Pre-Surgery Stress Linked to Signs of Slow Wound Healing
Libraries
Medical News Keywords
WOUNDS HEALING STRESS SURGERY NEW ZEALAND
Contact Information

Available for logged-in reporters only
Description

From almost the moment a wound is opened, the body's healing agents speed to the scene to begin repairs. But new research on surgical patients suggests that stress can hinder this process, possibly contributing to a slower and more painful recovery.



Newswise - From almost the moment a wound is opened, the body's healing agents speed to the scene to begin repairs. But new research on surgical patients suggests that stress can hinder this process, possibly contributing to a slower and more painful recovery.

Stress related to the surgery itself, rather than general stress or anxiety, seem to be the culprit, say Keith J. Petrie, Ph.D., of the University of Auckland, New Zealand, and colleagues in the September/October issue of Psychosomatic Medicine.

Patients who were worried about the surgery beforehand were also more likely to say that their recovery was slow and painful, the researchers found.

"The study suggests that interventions designed to reduce pre-surgical stress, which have previously been found to shorten length of hospital stay and to reduce postoperative complications, pain and distress, may also improve wound repair," Petrie says.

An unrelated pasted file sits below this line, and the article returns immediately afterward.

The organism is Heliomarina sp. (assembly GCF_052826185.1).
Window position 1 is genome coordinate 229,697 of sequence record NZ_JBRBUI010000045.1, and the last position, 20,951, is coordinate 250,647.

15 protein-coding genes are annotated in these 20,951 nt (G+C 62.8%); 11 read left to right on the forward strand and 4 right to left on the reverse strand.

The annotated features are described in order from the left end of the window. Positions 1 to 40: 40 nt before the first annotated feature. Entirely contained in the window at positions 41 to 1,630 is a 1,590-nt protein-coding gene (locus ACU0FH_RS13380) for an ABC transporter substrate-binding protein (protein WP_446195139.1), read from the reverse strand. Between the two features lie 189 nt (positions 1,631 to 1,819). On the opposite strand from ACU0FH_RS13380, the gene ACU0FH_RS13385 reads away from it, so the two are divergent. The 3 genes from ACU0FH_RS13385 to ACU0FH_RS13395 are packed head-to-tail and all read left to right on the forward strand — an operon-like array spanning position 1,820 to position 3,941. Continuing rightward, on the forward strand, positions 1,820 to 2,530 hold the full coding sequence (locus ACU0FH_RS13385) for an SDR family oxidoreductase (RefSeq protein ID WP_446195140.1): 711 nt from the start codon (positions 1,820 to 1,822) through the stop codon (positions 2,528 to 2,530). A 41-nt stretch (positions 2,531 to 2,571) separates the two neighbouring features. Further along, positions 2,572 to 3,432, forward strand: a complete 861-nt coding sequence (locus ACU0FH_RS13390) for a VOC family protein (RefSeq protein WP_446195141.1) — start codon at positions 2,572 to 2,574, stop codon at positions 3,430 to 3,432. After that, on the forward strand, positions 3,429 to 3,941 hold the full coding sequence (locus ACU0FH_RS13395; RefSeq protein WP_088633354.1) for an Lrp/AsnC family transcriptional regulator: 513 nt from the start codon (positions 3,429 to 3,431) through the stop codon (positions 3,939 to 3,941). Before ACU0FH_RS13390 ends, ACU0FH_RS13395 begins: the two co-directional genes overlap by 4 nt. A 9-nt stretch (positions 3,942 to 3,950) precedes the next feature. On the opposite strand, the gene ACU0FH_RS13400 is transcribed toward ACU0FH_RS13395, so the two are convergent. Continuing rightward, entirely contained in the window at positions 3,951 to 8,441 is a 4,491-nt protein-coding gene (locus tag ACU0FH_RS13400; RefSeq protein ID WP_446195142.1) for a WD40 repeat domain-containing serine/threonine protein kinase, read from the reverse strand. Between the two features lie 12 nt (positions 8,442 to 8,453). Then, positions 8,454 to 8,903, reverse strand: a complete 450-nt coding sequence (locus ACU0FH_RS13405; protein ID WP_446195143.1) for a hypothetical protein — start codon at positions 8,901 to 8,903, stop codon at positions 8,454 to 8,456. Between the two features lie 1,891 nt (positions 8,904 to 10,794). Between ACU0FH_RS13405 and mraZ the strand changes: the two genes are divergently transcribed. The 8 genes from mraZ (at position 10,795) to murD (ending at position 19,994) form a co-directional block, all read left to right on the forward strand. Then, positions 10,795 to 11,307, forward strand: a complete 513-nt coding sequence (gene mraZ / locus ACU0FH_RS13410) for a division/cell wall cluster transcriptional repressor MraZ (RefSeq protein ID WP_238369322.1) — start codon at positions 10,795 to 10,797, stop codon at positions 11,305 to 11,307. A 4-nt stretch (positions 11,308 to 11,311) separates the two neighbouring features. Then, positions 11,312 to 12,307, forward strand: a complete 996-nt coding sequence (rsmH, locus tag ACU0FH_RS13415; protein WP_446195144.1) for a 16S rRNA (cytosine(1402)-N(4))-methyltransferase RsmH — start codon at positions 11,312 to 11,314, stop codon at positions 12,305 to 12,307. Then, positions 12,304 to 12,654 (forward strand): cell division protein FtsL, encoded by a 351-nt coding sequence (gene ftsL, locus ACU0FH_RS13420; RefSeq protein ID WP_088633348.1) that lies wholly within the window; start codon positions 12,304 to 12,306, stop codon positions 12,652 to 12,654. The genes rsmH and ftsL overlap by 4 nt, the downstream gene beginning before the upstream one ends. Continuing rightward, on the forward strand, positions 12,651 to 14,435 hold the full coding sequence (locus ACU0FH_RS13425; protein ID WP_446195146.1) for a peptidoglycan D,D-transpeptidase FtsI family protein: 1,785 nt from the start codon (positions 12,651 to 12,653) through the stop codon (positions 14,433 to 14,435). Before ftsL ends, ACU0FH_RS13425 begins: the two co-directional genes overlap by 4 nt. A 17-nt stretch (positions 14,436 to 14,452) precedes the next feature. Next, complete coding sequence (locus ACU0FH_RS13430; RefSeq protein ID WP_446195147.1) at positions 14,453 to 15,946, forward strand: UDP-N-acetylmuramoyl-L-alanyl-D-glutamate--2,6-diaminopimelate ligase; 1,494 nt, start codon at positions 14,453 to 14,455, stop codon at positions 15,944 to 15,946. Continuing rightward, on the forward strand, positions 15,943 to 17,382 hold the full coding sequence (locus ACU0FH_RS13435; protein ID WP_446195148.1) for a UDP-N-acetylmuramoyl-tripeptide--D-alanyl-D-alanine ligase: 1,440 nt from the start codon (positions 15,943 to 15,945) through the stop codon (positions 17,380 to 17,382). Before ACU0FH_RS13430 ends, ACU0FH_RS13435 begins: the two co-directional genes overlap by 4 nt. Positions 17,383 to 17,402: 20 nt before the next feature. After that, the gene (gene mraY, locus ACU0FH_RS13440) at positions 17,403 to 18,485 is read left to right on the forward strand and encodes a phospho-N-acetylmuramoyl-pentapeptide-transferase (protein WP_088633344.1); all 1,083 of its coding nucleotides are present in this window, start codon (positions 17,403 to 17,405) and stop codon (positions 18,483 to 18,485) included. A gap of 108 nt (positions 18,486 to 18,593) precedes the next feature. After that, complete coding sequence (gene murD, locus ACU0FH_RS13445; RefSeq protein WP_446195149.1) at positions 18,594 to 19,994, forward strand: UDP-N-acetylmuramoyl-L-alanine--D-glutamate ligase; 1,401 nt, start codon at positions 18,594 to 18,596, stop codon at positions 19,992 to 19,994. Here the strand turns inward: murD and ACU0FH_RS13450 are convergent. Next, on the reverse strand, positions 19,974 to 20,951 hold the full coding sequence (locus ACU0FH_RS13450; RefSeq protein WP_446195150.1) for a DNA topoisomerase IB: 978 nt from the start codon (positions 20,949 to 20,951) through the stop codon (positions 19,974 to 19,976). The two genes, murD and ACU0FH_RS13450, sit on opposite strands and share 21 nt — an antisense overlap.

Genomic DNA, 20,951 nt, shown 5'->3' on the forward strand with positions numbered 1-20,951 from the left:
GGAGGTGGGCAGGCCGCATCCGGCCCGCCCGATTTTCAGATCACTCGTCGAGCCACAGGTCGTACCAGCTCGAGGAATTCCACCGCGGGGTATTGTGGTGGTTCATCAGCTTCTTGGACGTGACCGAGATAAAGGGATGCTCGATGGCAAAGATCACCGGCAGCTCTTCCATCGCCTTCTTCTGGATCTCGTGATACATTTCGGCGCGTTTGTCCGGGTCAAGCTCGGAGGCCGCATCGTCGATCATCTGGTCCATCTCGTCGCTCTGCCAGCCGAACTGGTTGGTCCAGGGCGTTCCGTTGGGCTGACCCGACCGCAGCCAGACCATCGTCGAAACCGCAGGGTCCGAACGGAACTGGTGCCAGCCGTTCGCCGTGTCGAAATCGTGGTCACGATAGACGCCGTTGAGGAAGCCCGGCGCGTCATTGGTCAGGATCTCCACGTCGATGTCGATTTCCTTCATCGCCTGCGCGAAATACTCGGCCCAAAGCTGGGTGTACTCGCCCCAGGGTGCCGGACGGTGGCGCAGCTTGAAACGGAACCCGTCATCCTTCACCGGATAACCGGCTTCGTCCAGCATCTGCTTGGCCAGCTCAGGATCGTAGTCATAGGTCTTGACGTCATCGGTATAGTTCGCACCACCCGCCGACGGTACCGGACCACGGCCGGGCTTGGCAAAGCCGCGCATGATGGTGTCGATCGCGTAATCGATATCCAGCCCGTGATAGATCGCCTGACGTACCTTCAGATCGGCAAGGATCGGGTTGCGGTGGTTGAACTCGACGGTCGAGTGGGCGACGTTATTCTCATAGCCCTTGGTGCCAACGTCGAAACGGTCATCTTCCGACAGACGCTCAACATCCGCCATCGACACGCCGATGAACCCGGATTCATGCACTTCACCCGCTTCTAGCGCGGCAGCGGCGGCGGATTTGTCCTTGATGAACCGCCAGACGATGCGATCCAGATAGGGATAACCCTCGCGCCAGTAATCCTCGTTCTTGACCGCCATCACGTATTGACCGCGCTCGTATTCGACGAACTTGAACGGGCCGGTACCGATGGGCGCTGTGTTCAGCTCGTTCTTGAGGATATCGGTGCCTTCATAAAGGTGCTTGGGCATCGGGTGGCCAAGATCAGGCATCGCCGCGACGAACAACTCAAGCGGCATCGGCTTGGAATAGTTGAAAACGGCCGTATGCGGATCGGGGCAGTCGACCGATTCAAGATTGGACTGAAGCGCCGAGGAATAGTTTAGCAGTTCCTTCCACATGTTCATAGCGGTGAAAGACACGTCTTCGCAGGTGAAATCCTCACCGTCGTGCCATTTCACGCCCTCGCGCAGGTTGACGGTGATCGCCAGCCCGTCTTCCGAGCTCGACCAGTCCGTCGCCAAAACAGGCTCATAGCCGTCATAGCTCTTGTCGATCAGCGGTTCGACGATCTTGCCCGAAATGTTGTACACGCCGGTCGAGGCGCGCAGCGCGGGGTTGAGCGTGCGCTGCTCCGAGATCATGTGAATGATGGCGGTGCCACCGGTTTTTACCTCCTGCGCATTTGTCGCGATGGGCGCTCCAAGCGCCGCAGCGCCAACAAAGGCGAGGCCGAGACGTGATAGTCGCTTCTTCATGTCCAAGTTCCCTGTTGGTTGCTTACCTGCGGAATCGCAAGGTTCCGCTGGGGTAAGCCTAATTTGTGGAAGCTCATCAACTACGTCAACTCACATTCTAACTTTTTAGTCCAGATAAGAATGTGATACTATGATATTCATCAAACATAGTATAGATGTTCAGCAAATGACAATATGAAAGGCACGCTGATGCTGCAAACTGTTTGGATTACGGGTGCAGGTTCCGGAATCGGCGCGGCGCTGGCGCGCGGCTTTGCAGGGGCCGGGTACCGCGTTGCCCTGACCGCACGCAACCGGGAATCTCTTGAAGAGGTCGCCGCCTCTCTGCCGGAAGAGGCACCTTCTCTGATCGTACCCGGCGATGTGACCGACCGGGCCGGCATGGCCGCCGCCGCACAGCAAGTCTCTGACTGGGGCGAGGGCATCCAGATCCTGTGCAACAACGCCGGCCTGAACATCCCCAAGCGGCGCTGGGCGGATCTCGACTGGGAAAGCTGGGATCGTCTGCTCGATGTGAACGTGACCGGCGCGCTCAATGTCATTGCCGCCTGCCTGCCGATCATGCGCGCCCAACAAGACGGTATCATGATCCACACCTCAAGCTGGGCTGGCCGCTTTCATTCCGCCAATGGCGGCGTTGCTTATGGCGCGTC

The researchers examined the levels of several repair proteins in wound fluid drained from a small group of hernia patients after their operations, including inflammatory proteins that recruit clean-up cells to the site and enzymes that chew up damaged tissue to make way for new growth.

Patients who said they were stressed before the operation had significantly lower levels of the inflammatory protein interleukin-1 in their wound fluid. Those who were specifically worried about the operation had lower levels of the enzyme MMP-9, the researchers found.

The study is the first to examine the effects of stress on wound healing in clinical settings, according to Petrie and colleagues.



--------------------------------------------------------------------------------

© 2003 Newswise. All Rights Reserved.

http://www.newswise.com/articles/view/501610/